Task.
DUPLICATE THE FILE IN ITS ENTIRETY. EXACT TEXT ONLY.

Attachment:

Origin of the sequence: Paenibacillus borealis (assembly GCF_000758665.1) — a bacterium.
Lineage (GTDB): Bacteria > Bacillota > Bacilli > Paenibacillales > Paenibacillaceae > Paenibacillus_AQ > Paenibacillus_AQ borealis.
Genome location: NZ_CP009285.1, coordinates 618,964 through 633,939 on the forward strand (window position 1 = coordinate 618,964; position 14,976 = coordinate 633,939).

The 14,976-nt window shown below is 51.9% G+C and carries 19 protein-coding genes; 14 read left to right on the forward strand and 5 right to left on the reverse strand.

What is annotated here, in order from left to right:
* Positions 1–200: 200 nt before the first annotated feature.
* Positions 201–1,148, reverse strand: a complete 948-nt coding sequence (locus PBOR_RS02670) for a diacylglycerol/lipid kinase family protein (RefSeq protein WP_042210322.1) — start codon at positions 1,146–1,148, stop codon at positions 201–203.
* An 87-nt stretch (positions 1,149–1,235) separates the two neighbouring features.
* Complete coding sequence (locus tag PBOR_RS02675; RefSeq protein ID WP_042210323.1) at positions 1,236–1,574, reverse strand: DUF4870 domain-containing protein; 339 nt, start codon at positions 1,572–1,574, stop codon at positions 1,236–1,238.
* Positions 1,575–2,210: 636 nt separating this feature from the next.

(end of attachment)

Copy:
Origin of the sequence: Paenibacillus borealis (assembly GCF_000758665.1) — a bacterium.
Lineage (GTDB): Bacteria > Bacillota > Bacilli > Paenibacillales > Paenibacillaceae > Paenibacillus_AQ > Paenibacillus_AQ borealis.
Genome location: NZ_CP009285.1, coordinates 618,964 through 633,939 on the forward strand (window position 1 = coordinate 618,964; position 14,976 = coordinate 633,939).

The 14,976-nt window shown below is 51.9% G+C and carries 19 protein-coding genes; 14 read left to right on the forward strand and 5 right to left on the reverse strand.

What is annotated here, in order from left to right:
* Positions 1–200: 200 nt before the first annotated feature.
* Positions 201–1,148, reverse strand: a complete 948-nt coding sequence (locus PBOR_RS02670) for a diacylglycerol/lipid kinase family protein (RefSeq protein WP_042210322.1) — start codon at positions 1,146–1,148, stop codon at positions 201–203.
* An 87-nt stretch (positions 1,149–1,235) separates the two neighbouring features.
* Complete coding sequence (locus tag PBOR_RS02675; RefSeq protein ID WP_042210323.1) at positions 1,236–1,574, reverse strand: DUF4870 domain-containing protein; 339 nt, start codon at positions 1,572–1,574, stop codon at positions 1,236–1,238.
* Positions 1,575–2,210: 636 nt separating this feature from the next.